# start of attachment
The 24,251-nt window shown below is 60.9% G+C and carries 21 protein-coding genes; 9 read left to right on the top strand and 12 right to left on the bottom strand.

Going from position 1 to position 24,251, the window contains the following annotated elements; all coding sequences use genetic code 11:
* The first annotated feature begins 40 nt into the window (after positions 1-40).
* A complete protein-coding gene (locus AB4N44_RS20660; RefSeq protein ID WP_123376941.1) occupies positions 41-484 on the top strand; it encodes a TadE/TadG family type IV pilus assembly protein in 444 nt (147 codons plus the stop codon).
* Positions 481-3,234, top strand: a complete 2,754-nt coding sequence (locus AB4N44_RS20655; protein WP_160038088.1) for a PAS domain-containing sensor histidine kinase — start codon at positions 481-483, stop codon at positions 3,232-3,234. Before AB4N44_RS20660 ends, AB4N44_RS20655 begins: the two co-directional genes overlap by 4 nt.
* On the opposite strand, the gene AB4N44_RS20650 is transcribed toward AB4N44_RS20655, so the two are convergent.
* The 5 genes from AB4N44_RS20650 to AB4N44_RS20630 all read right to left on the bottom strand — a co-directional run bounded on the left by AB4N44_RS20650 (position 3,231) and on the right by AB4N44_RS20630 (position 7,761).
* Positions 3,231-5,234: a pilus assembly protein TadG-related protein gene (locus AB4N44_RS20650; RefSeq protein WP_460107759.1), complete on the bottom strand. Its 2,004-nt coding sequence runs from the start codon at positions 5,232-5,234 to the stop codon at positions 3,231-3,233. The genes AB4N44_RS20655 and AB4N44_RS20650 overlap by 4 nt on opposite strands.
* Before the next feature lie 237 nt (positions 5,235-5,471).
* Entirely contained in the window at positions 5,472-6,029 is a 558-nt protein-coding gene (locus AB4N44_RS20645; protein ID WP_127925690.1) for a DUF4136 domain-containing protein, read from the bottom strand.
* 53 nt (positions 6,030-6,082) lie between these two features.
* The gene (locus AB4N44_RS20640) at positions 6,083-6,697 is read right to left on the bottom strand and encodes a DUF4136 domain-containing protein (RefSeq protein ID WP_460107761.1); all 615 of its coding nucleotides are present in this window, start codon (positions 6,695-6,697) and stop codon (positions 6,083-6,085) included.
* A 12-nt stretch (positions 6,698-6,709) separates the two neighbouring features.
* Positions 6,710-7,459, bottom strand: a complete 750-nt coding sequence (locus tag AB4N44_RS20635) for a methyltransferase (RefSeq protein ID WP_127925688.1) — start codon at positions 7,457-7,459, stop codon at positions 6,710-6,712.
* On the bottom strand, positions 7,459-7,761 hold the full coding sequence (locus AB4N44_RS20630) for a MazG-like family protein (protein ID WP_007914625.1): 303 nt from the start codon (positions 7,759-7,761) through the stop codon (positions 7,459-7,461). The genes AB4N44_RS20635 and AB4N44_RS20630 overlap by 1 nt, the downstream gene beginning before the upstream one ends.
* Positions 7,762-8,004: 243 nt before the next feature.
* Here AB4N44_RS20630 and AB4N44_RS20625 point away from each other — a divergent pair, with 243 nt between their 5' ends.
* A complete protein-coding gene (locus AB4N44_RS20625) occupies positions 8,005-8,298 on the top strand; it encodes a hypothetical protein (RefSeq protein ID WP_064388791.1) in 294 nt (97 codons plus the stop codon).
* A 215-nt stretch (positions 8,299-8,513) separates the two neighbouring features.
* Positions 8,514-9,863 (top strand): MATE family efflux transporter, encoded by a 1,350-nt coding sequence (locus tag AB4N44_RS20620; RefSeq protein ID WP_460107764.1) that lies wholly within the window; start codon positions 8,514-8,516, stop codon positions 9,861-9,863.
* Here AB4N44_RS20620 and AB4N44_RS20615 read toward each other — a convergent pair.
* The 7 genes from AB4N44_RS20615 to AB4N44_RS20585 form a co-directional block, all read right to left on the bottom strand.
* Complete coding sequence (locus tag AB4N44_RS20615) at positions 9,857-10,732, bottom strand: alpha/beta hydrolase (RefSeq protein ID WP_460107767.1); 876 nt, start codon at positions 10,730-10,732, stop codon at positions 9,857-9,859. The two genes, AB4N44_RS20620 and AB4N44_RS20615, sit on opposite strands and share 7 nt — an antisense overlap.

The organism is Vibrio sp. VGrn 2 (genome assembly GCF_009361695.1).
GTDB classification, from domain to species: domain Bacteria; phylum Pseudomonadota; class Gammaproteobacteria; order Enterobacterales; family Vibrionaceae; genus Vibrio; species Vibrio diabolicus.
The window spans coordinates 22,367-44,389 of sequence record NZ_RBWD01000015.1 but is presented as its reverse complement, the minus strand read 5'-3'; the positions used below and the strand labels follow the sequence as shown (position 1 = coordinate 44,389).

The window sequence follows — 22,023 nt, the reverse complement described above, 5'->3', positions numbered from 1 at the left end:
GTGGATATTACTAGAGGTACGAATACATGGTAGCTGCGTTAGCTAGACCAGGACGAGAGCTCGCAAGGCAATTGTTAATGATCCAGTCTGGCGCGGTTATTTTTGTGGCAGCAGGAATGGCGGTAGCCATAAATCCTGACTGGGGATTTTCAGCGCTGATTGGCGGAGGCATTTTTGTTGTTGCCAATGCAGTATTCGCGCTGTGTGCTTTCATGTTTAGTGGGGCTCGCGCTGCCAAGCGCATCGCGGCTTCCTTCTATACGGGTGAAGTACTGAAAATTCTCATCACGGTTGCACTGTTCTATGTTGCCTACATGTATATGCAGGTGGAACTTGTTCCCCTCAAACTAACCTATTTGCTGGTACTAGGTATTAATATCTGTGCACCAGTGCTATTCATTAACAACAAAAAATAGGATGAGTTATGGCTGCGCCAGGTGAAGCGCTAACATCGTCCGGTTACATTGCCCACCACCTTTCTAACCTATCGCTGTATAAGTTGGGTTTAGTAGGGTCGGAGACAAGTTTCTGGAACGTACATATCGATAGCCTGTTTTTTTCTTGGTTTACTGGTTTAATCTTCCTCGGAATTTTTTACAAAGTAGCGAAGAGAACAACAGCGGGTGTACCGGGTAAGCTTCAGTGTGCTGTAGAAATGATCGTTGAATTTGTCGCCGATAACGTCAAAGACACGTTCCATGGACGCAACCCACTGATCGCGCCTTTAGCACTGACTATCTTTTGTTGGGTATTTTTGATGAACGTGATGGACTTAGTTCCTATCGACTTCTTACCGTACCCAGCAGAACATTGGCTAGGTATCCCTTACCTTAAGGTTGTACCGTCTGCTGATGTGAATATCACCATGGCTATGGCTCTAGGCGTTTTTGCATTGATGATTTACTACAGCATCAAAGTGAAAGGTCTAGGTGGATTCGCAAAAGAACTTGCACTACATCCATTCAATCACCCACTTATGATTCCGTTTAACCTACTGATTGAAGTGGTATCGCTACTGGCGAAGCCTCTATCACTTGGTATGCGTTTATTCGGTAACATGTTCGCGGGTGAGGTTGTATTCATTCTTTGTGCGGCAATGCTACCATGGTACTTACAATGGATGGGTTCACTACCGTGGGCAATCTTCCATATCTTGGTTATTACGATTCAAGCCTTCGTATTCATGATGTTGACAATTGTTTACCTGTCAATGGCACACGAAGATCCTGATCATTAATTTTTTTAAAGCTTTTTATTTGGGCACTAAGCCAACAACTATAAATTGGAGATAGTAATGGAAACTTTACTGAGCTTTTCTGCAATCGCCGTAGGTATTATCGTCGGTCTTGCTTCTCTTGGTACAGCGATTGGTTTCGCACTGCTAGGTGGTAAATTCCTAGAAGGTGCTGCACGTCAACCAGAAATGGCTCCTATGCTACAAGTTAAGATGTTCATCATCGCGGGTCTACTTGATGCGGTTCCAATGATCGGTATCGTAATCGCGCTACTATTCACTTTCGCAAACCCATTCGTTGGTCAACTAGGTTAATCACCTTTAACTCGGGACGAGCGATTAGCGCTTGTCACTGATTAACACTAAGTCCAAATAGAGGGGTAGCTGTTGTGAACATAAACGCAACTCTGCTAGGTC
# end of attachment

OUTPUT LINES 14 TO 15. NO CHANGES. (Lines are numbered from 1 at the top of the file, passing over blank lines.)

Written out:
* Positions 6,710-7,459, bottom strand: a complete 750-nt coding sequence (locus tag AB4N44_RS20635) for a methyltransferase (RefSeq protein ID WP_127925688.1) — start codon at positions 7,457-7,459, stop codon at positions 6,710-6,712.
* On the bottom strand, positions 7,459-7,761 hold the full coding sequence (locus AB4N44_RS20630) for a MazG-like family protein (protein ID WP_007914625.1): 303 nt from the start codon (positions 7,759-7,761) through the stop codon (positions 7,459-7,461). The genes AB4N44_RS20635 and AB4N44_RS20630 overlap by 1 nt, the downstream gene beginning before the upstream one ends.